Photos and VideosMore Photos and Videos
Metta World Peace #15 of the Los Angeles Lakers steals the ball from Kemba Walker #15 of the Charlotte Bobcats in the first half at Staples Center on December 18, 2012 in Los Angeles, California.
In Tuesday’s 101-100 win against the Charlotte Bobcats, Lakers coach Mike D’Antoni showed that he is still working out lineups and rotations. However, one guy he is sure about is Metta World Peace.
Before the game, D’Antoni told the media that Pau Gasol and Dwight Howard would start together, but he liked World Peace to play at the power forward position, so he would try to rotate the two big men throughout the game. D’Antoni started the game with World Peace on the bench, but his impact on the night was impossible to miss.
World Peace scored 17 points, pulled down 7 rebounds, and had 4 steals, but his presence off the ball was far greater. The Lakers were plus 24 points while World Peace was on the floor on Tuesday night. After the game, D’Antoni said that even when Steve Nash returned, World Peace would come off the bench to play the role of the “stretch four” made famous by Shawn Marion in Phoenix.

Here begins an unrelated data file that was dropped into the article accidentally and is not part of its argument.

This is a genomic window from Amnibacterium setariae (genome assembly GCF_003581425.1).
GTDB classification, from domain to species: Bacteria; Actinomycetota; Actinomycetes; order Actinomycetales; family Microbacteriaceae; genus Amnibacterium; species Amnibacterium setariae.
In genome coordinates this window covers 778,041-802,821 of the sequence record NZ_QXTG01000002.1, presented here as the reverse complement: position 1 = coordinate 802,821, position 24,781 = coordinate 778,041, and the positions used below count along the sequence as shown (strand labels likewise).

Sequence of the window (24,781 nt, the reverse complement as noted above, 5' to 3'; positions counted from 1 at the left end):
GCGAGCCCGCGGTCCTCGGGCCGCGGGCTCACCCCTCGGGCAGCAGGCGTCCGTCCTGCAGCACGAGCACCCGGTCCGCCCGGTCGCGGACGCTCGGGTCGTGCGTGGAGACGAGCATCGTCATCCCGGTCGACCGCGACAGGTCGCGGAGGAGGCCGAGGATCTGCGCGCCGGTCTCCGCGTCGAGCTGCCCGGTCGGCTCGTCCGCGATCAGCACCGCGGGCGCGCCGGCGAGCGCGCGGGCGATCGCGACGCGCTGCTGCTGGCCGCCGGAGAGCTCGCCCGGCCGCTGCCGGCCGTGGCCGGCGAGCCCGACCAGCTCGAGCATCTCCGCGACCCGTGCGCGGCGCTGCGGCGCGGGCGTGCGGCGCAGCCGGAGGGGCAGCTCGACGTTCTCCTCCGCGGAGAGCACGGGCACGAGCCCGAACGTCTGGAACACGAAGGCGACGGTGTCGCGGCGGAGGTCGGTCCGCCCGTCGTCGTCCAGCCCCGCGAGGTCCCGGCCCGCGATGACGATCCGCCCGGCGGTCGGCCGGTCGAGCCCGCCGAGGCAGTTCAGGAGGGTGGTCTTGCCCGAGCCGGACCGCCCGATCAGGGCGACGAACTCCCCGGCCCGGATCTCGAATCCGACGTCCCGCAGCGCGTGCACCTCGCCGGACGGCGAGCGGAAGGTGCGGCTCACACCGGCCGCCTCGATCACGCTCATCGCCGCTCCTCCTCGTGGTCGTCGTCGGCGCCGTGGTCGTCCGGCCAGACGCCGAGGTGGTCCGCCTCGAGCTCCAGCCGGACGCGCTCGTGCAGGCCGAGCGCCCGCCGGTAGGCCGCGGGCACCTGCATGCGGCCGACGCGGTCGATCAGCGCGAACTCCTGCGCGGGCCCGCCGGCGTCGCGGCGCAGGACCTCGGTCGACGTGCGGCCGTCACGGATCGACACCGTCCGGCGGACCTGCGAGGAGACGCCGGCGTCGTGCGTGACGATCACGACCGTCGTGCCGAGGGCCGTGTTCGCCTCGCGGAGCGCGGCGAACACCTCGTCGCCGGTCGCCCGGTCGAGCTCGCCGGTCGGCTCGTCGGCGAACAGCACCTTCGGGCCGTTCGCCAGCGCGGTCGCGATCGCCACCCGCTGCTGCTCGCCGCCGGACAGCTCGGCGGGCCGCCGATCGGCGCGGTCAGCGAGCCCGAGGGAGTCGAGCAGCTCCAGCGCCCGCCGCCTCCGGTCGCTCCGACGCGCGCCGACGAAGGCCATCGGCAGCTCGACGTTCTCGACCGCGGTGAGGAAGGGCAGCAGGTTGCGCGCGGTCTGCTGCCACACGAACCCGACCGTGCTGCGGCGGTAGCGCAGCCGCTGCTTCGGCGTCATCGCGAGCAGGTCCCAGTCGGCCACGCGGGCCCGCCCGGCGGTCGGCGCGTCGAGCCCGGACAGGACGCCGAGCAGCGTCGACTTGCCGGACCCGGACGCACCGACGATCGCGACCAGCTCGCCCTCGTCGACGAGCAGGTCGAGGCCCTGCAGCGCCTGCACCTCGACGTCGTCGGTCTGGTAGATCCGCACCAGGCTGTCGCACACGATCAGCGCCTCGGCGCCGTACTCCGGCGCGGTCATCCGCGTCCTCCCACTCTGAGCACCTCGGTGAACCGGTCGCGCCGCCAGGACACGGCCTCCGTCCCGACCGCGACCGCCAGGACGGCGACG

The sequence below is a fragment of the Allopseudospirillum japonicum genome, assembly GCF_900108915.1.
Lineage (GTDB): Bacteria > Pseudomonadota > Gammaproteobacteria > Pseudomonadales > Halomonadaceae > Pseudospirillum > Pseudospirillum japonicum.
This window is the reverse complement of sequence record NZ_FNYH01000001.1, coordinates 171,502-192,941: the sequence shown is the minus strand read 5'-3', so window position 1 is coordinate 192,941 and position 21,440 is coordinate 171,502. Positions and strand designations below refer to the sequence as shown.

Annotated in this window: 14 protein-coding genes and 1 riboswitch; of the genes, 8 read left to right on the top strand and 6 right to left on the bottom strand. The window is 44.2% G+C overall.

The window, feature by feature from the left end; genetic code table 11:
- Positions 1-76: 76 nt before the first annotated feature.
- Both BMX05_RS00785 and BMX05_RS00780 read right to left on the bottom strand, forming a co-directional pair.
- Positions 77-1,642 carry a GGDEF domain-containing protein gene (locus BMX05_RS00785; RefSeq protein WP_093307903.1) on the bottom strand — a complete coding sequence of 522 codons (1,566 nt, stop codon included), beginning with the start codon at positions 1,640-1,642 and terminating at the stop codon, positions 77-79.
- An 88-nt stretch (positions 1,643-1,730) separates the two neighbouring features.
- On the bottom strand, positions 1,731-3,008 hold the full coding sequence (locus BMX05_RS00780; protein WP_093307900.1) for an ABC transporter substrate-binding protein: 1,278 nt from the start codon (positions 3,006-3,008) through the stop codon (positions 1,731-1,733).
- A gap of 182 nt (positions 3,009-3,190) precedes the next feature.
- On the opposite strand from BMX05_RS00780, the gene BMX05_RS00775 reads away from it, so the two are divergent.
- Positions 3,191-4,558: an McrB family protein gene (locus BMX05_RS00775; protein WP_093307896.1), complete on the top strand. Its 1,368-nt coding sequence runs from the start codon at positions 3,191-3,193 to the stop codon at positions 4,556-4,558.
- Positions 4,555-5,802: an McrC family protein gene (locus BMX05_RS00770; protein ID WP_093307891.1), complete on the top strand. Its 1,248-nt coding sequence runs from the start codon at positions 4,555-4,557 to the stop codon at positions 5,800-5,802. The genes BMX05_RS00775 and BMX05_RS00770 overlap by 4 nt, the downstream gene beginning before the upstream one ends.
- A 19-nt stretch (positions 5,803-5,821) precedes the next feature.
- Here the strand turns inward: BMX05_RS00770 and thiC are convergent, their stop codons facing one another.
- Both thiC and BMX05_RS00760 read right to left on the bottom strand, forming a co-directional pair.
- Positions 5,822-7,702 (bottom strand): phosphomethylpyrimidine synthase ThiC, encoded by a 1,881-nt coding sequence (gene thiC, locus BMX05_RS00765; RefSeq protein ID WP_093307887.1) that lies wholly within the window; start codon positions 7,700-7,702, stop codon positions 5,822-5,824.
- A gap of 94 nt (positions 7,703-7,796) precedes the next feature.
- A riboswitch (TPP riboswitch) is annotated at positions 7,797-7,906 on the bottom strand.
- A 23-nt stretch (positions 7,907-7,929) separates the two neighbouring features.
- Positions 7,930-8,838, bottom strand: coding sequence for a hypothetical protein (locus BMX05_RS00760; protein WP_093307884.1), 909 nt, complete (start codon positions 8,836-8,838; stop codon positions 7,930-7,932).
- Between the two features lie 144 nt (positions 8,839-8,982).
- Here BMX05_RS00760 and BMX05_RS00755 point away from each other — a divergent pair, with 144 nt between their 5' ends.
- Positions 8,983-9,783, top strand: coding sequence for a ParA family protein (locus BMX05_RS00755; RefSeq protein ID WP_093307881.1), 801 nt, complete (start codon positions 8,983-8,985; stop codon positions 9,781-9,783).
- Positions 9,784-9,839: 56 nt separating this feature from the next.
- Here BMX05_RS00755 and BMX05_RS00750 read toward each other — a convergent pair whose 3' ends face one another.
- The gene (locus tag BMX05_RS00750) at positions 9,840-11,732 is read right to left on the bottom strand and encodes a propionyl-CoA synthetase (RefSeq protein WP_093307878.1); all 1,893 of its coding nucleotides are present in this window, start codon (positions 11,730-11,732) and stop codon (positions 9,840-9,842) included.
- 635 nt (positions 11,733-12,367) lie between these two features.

Metta World Peace can run the floor, he is strong enough to defend opposing power forwards, he can rebound, he can throw a quick outlet pass, and he can shoot the three ball. When doing a side-by-side comparison, World Peace is superior to Shawn Marion in nearly every area that made Shawn Marion a perfect fit for Mike D’Antoni’s system in Phoenix.
The coach just found the perfect power forward to make his system work without having to trade away Pau Gasol.
D’Antoni explained that World Peace’s role would limit the minutes available to Antawn Jamison and Jordan Hill. Neither Hill nor Jamison stepped foot on the floor in Tuesday’s win.
The Lakers, however, did win, and World Peace played a significant role in making that happen. Even if World Peace was not delivering the perfect pass (0 assists on Tuesday) or shooting especially well (2-10 from threes against the Bobcats), his ability to stretch the floor at power forward made the “old and slow” Lakers suddenly look like a quick dynamic team with Kobe Bryant playing small forward and Jodie Meeks and Darius Morris filling up the back court.